Vol. 5 Num 40 Tue. July 06, 2004  

Earthquake hazard : Dhaka city perspective

A sudden, transient motion or trembling in the earth's crust, resulting from the propagation of seismic waves caused by faulting of the rocks either at shallow and/or deeper depths is known as earthquake. The motion is caused by the quick release of slowly accumulated energy in the form of seismic waves. The release of accumulated energy may occur at any depth and time but the intensity of damage is directly proportional to the movement on a fault, which is a thin zone, both at vertical and horizontal plains, of crushed rock between two blocks of rock. A fault can range in length from a few centimeters to hundreds of kilometers. The larger the fault length, the larger the energy release by fault movements. The ground shaking and the radiated seismic energy are caused most commonly by sudden slip on a fault, or other sudden stress changes in the Earth. Sudden break within the upper layers of the earth, sometimes breaking the surface, resulting in the vibration of the ground, where strong enough will cause the collapse of buildings and destruction of life and property. Based on long term historical records, about 18 major earthquakes (7.0 - 7.9 on the Richter scale) and one great earthquake (8.0 or above) are expected in any given year globally.

Any physical phenomenon associated with an earthquake that may produce adverse effects on human activities is termed as earthquake hazard. This includes surface faulting, ground shaking, landslides, liquefaction, tectonic deformation, tsunami, and their effects on land use, man-made structures, and socio-economic systems. A commonly used restricted definition of earthquake hazard is the probability of occurrence of a specified level of ground shaking in a specified period of time. Similarly, earthquake risk is the expected (or probable) life loss, injury, or building damage that will happen, given the probability of earthquake hazard. Earthquake risk and earthquake hazard are occasionally used interchangeably.

Bangladesh, by and large, is seismically active. The occurrence of earthquakes with magnitude averaging around 5 in Richter scale is quite frequent especially in its eastern region. Although, Dhaka has not been experienced with any moderate to large earthquake in historical past, even then the earthquake of December 19, 2001 with magnitude of 4.5 and focal depth of 10 km located very close to Dhaka is certainly an indication of its earthquake source and vulnerability. In addition, micro-seismicity data also supports the existence of at least four earthquake source points in and around Dhaka. The earthquake disaster risk index has placed Dhaka among the 20 most vulnerable cities in the world. Dhaka with its population of around 13 million and enormous poorly constructed and dilapidated structures signifies extremely vulnerable conditions for massive loss of lives and property in the event of a moderately large earthquake.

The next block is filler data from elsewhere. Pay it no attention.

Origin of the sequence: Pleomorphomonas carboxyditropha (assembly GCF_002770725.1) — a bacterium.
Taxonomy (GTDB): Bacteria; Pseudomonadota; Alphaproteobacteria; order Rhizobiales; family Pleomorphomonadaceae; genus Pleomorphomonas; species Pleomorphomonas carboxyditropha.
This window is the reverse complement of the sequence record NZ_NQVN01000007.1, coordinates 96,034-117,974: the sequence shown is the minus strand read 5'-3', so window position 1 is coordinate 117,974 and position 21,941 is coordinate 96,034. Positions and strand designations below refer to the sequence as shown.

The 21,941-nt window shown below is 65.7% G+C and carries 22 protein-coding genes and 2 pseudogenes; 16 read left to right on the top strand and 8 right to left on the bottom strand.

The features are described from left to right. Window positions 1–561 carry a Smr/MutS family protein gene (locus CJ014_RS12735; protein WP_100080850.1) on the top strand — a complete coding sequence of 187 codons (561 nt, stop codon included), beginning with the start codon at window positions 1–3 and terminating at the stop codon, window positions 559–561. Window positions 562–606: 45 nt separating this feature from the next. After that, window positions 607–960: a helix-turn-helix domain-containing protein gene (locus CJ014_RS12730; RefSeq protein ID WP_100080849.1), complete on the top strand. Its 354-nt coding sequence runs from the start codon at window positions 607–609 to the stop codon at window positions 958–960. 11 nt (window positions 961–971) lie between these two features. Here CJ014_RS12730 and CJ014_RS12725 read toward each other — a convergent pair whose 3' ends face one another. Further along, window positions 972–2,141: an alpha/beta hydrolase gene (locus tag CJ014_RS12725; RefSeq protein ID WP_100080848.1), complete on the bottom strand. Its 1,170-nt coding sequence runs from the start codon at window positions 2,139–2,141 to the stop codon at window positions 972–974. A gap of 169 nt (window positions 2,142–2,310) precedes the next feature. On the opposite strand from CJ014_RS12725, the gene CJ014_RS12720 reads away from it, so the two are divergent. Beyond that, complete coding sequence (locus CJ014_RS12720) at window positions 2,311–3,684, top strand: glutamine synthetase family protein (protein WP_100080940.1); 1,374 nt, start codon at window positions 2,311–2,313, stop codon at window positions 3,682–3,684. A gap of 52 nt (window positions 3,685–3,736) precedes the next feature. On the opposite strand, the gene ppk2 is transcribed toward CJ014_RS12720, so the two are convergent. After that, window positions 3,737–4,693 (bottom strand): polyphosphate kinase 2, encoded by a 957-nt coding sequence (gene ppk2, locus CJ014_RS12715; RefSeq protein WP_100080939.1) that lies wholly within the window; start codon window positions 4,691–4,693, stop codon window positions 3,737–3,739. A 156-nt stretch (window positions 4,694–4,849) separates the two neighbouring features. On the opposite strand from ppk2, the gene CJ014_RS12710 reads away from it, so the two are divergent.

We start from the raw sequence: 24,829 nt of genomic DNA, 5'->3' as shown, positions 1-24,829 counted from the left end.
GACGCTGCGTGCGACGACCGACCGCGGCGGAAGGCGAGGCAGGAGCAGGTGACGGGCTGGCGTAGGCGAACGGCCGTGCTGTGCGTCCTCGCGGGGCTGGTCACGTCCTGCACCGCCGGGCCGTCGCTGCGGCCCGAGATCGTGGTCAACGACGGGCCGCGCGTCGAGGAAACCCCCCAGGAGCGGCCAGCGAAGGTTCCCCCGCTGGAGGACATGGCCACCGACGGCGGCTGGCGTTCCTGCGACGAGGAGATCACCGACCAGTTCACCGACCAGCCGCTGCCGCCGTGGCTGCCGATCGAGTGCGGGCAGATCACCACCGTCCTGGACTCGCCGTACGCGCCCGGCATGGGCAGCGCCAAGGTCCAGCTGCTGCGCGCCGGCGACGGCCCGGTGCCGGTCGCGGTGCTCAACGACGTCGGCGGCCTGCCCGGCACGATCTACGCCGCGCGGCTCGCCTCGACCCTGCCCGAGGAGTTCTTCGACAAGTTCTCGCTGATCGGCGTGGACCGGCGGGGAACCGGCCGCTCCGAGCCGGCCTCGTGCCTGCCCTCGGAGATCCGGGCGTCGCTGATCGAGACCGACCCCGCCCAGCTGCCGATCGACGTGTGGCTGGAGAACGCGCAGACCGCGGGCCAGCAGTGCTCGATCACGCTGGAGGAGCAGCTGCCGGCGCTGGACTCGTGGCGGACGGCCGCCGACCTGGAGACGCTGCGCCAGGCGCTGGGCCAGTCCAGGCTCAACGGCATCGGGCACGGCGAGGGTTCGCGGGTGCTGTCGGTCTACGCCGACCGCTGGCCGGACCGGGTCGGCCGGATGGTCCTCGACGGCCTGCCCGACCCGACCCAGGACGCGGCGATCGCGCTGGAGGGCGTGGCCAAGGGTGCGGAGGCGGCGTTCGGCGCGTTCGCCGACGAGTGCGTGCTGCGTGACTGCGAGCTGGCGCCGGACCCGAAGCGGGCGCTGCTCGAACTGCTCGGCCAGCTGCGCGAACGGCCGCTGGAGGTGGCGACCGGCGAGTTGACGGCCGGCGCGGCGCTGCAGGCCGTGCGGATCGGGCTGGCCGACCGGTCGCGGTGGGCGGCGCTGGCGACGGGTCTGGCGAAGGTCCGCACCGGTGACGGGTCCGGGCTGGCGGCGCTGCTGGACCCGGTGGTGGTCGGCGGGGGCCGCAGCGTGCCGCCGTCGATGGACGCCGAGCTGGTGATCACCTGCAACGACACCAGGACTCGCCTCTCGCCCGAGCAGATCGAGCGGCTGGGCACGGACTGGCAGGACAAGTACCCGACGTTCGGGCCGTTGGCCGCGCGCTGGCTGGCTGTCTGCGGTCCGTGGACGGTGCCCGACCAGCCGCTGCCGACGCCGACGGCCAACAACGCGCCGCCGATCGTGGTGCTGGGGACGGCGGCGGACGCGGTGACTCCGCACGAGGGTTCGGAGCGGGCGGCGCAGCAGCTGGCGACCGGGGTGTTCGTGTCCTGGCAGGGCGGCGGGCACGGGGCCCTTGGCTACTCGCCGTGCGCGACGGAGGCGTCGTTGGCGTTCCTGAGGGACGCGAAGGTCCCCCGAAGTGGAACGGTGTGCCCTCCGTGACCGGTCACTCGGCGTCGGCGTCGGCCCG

The recently measured plate motions at six different sites of Bangladesh including Dhaka; (the research being jointly conducted by Lamont-Doherty Earth Observatory, Columbia University, USA and the Department of Geology, Dhaka University) clearly demonstrate that Dhaka is moving 30.6 mm/year in the direction northeast. Further, the rate of strain accumulation is relatively high in and around Dhaka. It may precipitate in an earthquake of magnitude 6.8 in the event of the release of accumulated strain. The shallow subsurface of Dhaka is also characterized by number of faults of variable dimensions. These faults are vulnerable to motion where these coincide with the zones of high particle velocity.

The coincidence of the zones of high particle velocity with the location of faults suggests that the western part of Dhaka city from Mirpur-Kalyanpur to Pagla along Buriganga river and the eastern part of Dhaka city from Uttar Khan-Badda to Demra along Balu river has emerged as high risk zone. The peak ground acceleration in these areas has been calculated ranging between 0.3 to 0.35 if an earthquake of magnitude 5.6 occurs in and around Dhaka city. The resonant length in these areas suggests an optimal height beyond five stories; additional seismic factor needs to be introduced in addition to general seismic factor which is introduced based on seismic factors of the site specifically for earthquake resistant building code. The entire Dhaka megacity has been looked upon from earthquake hazard point of view. It has been divided into four zones of earthquake hazard vulnerability ranging between very high risks and low risk.

Earthquake cannot be prevented. But certainly it is high time to be much more concerned about the probable impending earthquake in order to minimise the loss of lives and property in national interest. On the basis of the above facts, we should develop earthquake monitoring network in Bangladesh immediately. It is of prime importance to set a national institute of earthquake research to develop high skilled manpower that can perform the task for earthquake risk assessment and management. We should remember that one earthquake of moderate intensity would kill thousands of people and destroy enormous national property. Death is certain for all human beings but painful death is not desirable.

Dr. Aftab Alam Khan, Professor, Geology Department, Dhaka University is Vice President, Bangladesh Earthquake Society (BES)

Earthquake Hazard Zoning Map of Dhaka Megacity